A thoughtful and detailed take on the very different world of planning and executing a large modern website. First, a thorough inventory of planned content, second a content planning matrix where the site architect learns to "match content with your website's users, their needs, and your purpose", then finally a content production matrix where "you can get into the tactical work of figuring out how that content is going to be produced". Proof that web design is a very different beast than print design, though designers such as Erik Spiekermann would argue that the fundamental constraints of readability and typographic restraint are universal.
Users of Google (is that now officially everyone?) will have noticed in recent times a distinct improvement in the visual presentation of their various services. Use of white space is more sophisticated, icons eschew drop shadows and embrace unadorned flatness, and the typography is much more refined and readable. One of the people responsible for this design sea change at Google has posted at some length on the topic at Behance.
Icons Times features cleverly designed icons that attempt to encapsulate a specific news story. It's a fun idea, and interesting for design types, but pretty limited. Every icon requires an explanatory line just to make sure we know what the story is.
Generate a cloud of your own words online at Wordle. Not sure what any given word cloud reveals (beyond one's tendency to overuse certain terms). Too many polysyllabic words might be a prompt to use plainer language. Or not.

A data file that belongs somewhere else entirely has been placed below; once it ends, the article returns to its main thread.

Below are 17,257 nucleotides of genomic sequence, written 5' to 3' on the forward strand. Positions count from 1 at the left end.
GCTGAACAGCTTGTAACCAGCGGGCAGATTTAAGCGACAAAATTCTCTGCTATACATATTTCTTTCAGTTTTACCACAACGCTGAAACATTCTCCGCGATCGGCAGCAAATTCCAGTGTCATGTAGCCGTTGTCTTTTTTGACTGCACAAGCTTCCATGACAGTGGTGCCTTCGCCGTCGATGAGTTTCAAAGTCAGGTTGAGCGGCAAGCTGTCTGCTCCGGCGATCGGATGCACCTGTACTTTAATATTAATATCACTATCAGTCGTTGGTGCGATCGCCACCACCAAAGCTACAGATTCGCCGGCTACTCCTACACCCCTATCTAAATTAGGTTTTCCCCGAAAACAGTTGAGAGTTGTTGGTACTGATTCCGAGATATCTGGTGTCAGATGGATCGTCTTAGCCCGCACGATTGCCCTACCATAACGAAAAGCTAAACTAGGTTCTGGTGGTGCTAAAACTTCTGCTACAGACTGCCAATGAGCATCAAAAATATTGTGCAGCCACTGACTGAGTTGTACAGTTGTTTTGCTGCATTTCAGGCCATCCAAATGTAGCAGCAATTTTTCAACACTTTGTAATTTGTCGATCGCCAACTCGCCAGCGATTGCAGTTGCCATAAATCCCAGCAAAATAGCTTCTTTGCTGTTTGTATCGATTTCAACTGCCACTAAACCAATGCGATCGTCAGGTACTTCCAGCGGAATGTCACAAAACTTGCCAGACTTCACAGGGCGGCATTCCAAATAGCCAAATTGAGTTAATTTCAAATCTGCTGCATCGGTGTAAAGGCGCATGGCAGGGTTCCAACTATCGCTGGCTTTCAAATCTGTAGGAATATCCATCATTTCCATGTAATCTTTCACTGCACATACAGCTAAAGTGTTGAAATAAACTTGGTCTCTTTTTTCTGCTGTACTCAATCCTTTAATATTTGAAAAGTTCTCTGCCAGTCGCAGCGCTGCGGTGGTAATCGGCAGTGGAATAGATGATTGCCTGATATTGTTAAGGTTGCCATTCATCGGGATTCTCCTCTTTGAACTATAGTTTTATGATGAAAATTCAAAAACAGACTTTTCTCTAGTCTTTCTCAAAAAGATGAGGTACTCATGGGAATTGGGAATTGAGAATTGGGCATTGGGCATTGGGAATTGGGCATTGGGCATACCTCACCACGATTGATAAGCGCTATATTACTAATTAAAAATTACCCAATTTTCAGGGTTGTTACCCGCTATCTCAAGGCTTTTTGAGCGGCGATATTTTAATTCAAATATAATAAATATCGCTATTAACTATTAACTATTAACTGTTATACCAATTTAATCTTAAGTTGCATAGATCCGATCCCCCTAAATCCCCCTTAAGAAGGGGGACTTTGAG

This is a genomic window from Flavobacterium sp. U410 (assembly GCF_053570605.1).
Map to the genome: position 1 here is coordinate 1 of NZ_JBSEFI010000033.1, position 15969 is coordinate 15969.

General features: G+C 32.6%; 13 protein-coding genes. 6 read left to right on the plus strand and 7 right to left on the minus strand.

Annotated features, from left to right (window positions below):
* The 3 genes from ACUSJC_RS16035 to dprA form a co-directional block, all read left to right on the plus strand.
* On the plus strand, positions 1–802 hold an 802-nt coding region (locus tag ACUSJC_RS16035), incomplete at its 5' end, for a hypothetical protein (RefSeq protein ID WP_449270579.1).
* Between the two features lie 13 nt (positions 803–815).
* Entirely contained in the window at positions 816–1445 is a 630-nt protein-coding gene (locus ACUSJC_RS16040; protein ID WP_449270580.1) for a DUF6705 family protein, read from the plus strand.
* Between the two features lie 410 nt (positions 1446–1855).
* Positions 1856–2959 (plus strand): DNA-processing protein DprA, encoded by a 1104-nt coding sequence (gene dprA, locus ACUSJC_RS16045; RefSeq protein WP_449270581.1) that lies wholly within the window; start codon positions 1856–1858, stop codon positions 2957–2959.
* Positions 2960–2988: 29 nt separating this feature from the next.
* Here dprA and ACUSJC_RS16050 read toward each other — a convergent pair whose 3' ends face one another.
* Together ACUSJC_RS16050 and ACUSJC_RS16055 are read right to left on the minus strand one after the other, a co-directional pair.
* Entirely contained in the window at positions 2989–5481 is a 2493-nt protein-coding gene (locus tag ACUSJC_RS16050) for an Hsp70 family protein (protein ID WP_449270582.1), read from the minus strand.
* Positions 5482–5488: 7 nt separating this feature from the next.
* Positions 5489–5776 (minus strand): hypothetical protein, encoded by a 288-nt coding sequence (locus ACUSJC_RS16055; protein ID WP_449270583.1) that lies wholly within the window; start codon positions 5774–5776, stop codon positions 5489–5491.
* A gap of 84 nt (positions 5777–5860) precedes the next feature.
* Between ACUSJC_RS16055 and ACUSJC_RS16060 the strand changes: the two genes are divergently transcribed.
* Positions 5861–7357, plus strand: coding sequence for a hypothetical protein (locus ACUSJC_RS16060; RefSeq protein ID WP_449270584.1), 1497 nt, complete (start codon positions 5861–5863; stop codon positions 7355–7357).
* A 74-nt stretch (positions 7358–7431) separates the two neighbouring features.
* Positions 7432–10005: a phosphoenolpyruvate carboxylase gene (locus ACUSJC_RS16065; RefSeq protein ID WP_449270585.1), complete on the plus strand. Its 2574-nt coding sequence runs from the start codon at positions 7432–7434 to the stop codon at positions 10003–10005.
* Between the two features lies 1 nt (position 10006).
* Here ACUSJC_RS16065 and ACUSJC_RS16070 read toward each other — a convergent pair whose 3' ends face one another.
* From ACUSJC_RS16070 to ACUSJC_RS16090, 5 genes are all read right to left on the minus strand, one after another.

Adobe Systems are best known as the company behind Photoshop, Adobe Acrobat and InDesign. They also have been involved in the design and sale of typefaces for many years. In an unusually generous move, Adobe have released Source Sans —a very accomplished sans serif type family, for the price of absolutely nothing. Available in 6 weights, Source Sans is elegant, practical and suitable for portable devices, the web and print. A real workhorse typeface that designers will return to again and again, but useful for nondesigners who want to go beyond the usual defaults of Arial and Times.
Down with faux fur, ersatz stone, chiselled letters and imitation wood! Designers rise up against illusion and visual misdirection! A designer makes a good case against the current vogue for making interfaces look like physical objects. Pare it back, leaving only the absolutely essential .
"Remove the unnecessary embellishments and keep stripping until you’ve almost gone too far. We believe that elegant interfaces are ones that have the most impact with the fewest elements."
Soon to be printed/published, Waders: the Shorebirds of Australia has been an epic labour of love for its author David Hollands. He has travelled to almost every corner of Australia to photograph and document every single species of endemic and visiting wader. The result is both informative and evocative, with strong arguments for habitat conservation. We have tried for a transparent design and layout -- letting the content and images speak for themselves.